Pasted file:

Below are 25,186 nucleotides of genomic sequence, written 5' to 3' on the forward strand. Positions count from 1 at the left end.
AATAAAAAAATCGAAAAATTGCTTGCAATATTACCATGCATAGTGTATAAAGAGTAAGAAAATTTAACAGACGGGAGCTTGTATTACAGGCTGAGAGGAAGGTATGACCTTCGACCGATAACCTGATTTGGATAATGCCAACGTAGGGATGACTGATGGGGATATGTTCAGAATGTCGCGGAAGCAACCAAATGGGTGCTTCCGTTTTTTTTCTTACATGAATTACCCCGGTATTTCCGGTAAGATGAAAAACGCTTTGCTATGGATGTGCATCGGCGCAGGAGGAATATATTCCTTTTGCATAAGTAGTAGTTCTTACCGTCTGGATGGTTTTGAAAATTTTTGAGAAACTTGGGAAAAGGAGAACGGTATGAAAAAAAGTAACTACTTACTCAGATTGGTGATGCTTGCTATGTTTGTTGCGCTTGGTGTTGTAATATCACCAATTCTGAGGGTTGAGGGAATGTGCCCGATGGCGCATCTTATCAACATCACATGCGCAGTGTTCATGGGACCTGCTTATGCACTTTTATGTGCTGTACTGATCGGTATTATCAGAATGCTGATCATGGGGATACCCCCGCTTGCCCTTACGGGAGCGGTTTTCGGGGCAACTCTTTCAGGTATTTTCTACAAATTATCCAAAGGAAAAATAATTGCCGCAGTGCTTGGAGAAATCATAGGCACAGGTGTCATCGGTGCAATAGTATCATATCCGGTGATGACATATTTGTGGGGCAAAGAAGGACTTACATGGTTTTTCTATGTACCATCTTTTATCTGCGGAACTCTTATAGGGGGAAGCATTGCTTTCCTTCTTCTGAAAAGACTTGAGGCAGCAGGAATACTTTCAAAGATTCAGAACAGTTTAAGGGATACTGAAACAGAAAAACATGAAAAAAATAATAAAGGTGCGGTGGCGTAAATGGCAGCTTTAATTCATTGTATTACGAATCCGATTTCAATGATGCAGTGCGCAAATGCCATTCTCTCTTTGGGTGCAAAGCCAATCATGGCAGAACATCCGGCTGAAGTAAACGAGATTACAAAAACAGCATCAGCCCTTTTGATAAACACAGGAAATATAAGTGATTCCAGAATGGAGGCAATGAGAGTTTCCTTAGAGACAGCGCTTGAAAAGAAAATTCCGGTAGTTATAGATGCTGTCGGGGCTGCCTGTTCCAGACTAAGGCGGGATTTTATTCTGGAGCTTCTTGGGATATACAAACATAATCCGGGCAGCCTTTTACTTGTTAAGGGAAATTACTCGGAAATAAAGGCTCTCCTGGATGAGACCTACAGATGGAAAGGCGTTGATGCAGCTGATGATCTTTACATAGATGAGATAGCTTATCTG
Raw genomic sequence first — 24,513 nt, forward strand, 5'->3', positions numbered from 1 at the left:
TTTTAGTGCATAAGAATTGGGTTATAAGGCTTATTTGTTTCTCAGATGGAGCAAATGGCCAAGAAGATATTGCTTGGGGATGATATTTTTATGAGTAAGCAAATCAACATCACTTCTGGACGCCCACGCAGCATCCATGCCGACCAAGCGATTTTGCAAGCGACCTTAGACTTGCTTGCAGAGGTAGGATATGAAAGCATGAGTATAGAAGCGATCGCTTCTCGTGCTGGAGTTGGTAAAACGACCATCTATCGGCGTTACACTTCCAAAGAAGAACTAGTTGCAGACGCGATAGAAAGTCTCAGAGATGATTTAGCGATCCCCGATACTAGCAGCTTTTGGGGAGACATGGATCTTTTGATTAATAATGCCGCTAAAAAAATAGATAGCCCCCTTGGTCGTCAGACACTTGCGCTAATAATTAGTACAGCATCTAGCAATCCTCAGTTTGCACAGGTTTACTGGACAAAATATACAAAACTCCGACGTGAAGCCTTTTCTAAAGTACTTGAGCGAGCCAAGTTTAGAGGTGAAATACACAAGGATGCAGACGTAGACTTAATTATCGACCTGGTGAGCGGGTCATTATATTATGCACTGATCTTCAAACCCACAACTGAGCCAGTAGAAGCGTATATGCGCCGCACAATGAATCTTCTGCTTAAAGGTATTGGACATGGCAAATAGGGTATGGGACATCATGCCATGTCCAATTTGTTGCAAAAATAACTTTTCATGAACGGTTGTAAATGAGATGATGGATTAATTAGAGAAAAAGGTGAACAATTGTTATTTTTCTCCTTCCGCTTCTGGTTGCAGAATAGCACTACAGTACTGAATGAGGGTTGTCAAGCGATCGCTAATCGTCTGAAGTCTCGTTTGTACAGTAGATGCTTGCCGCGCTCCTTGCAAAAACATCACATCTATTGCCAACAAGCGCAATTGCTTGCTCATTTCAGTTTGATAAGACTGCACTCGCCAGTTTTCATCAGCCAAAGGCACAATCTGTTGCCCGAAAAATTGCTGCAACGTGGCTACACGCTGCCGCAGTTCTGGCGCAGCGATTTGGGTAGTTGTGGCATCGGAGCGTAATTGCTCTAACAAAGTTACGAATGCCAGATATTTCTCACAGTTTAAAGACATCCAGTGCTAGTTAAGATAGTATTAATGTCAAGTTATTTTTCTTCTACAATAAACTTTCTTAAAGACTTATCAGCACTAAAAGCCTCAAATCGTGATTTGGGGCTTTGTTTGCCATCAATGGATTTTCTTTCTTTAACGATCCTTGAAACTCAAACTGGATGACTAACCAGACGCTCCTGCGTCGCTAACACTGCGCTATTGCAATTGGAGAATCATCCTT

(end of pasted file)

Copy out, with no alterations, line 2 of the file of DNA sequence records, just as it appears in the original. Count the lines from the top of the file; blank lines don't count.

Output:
AATAAAAAAATCGAAAAATTGCTTGCAATATTACCATGCATAGTGTATAAAGAGTAAGAAAATTTAACAGACGGGAGCTTGTATTACAGGCTGAGAGGAAGGTATGACCTTCGACCGATAACCTGATTTGGATAATGCCAACGTAGGGATGACTGATGGGGATATGTTCAGAATGTCGCGGAAGCAACCAAATGGGTGCTTCCGTTTTTTTTCTTACATGAATTACCCCGGTATTTCCGGTAAGATGAAAAACGCTTTGCTATGGATGTGCATCGGCGCAGGAGGAATATATTCCTTTTGCATAAGTAGTAGTTCTTACCGTCTGGATGGTTTTGAAAATTTTTGAGAAACTTGGGAAAAGGAGAACGGTATGAAAAAAAGTAACTACTTACTCAGATTGGTGATGCTTGCTATGTTTGTTGCGCTTGGTGTTGTAATATCACCAATTCTGAGGGTTGAGGGAATGTGCCCGATGGCGCATCTTATCAACATCACATGCGCAGTGTTCATGGGACCTGCTTATGCACTTTTATGTGCTGTACTGATCGGTATTATCAGAATGCTGATCATGGGGATACCCCCGCTTGCCCTTACGGGAGCGGTTTTCGGGGCAACTCTTTCAGGTATTTTCTACAAATTATCCAAAGGAAAAATAATTGCCGCAGTGCTTGGAGAAATCATAGGCACAGGTGTCATCGGTGCAATAGTATCATATCCGGTGATGACATATTTGTGGGGCAAAGAAGGACTTACATGGTTTTTCTATGTACCATCTTTTATCTGCGGAACTCTTATAGGGGGAAGCATTGCTTTCCTTCTTCTGAAAAGACTTGAGGCAGCAGGAATACTTTCAAAGATTCAGAACAGTTTAAGGGATACTGAAACAGAAAAACATGAAAAAAATAATAAAGGTGCGGTGGCGTAAATGGCAGCTTTAATTCATTGTATTACGAATCCGATTTCAATGATGCAGTGCGCAAATGCCATTCTCTCTTTGGGTGCAAAGCCAATCATGGCAGAACATCCGGCTGAAGTAAACGAGATTACAAAAACAGCATCAGCCCTTTTGATAAACACAGGAAATATAAGTGATTCCAGAATGGAGGCAATGAGAGTTTCCTTAGAGACAGCGCTTGAAAAGAAAATTCCGGTAGTTATAGATGCTGTCGGGGCTGCCTGTTCCAGACTAAGGCGGGATTTTATTCTGGAGCTTCTTGGGATATACAAACATAATCCGGGCAGCCTTTTACTTGTTAAGGGAAATTACTCGGAAATAAAGGCTCTCCTGGATGAGACCTACAGATGGAAAGGCGTTGATGCAGCTGATGATCTTTACATAGATGAGATAGCTTATCTG